Short Turns // December 16, 2016 // By


Fair Instructor Fare

How much do ski instructors earn around the world?

It’s a question you need to ask yourself if you’re thinking of investing the time and money needed to work on the slopes. Unfortunately, information is thin and the answer is not as forthcoming, either, because there are so many variables that can influence earnings: country, resort, ski school, experience and qualification levels, as well as economic factors affecting the overall demand for lessons and the strength of a currency.

SnowSkool, an international ski and board instructor training school with two- to 13-week courses from Banff and Big White to New Zealand and the Alps, polled many of its graduates working across the globe to obtain guideline figures. For comparison purposes, all figures are in U.S. dollars, pre-tax, and based on a qualified Level II ski or snowboard instructor.

      Australia: The starting rate for Level IIs is around $18/hour. After 75 hours, this increases to $24/hour, and then to $45/hour after 300 hours of logged work.

      Austria: Resorts pay a guaranteed monthly salary, with Level IIs earning about $2,450/month based on a 36-hour week (around $20/hour).

       Canada: Probably the most transparent payment structure, distinguished by the level of qualifications. A Level II instructor earns $15-$17/hour. While tips can double seasonal income, the number of hours per day and week can vary hugely.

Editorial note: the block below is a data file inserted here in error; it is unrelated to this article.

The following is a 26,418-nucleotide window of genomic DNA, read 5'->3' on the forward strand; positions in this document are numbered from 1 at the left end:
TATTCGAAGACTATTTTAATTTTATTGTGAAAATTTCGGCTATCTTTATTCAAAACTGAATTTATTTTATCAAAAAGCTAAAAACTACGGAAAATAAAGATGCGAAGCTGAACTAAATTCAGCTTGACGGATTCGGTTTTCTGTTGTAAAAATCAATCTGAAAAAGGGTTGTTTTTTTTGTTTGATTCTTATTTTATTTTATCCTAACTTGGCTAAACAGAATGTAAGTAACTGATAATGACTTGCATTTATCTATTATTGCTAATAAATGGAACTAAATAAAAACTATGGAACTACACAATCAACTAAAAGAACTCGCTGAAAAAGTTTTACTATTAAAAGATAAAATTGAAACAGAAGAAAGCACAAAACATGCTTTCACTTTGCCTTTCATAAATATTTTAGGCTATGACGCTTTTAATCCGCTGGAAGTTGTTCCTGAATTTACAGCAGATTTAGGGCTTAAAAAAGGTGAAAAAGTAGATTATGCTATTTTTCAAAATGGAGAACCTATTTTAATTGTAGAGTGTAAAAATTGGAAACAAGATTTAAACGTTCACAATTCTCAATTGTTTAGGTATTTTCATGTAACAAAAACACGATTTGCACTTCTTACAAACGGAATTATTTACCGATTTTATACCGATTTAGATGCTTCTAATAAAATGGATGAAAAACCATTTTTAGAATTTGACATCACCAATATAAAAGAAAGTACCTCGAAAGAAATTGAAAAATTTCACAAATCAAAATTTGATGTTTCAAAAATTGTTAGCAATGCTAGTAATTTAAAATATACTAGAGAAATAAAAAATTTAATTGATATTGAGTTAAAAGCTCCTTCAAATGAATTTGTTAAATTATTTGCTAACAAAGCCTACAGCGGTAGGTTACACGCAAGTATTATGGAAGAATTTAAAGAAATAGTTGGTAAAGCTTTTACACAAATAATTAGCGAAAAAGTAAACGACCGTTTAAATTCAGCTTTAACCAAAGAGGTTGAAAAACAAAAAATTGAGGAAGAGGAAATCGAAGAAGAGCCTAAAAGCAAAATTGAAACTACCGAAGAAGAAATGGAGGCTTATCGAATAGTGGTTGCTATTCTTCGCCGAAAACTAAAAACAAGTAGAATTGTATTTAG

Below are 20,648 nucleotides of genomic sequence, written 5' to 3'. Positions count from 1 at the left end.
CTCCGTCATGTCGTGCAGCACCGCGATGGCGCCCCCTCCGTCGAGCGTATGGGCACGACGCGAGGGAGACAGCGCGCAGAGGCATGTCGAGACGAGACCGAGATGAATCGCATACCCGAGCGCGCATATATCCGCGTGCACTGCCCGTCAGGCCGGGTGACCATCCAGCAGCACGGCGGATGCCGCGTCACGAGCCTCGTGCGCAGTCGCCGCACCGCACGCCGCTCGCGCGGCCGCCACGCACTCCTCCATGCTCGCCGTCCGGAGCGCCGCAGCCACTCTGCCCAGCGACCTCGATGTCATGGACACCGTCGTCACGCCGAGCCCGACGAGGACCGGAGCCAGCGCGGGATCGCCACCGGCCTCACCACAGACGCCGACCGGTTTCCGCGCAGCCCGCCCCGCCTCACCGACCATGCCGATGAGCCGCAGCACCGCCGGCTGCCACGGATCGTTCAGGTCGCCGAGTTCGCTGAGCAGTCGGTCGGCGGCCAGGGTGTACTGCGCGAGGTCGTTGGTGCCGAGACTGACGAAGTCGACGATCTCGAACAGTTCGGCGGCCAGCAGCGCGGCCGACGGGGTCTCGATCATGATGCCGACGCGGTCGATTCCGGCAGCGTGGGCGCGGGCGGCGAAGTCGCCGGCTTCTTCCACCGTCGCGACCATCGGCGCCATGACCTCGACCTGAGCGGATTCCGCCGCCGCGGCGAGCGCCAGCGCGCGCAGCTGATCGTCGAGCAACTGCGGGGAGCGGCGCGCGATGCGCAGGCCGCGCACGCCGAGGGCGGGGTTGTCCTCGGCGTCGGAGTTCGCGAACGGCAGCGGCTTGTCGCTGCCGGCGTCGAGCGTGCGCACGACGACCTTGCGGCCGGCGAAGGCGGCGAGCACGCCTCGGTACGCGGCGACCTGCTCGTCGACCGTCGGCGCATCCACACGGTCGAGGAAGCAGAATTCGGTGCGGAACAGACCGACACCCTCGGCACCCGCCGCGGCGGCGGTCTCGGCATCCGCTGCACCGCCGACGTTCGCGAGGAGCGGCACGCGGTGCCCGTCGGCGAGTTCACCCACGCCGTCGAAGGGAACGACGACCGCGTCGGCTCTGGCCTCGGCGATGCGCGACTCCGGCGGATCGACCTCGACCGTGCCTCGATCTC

Japan: The least transparent payment structure, but figures from a sampling of resorts indicate a Level II earns about $25/hour.

      New Zealand: Not as generous as Australia, Level IIs make about $18-$20/hour.

      Switzerland: Swiss ski schools pay generous hourly wages, with experienced instructors making $55-$65/hour.

      USA: Wages differ between resorts. In Vermont and California, pay is around $20/hour for a Level II, while in Aspen it’s $28. Many instructors’ seasons will stand or fall on the amount of tips they receive.

      France: More advanced qualifications are needed and getting work is tough. Once you have a Level II and passed the “test technique,” which is a timed slalom, you can work at a certified French ski school as a stagiaire for four years (from $28/hour), during which you must become accredited to the French equivalent of a Level IV (starting at $50/hour).

by MICHAEL WILKINS & PHILIP PURDIE in December 2016 issue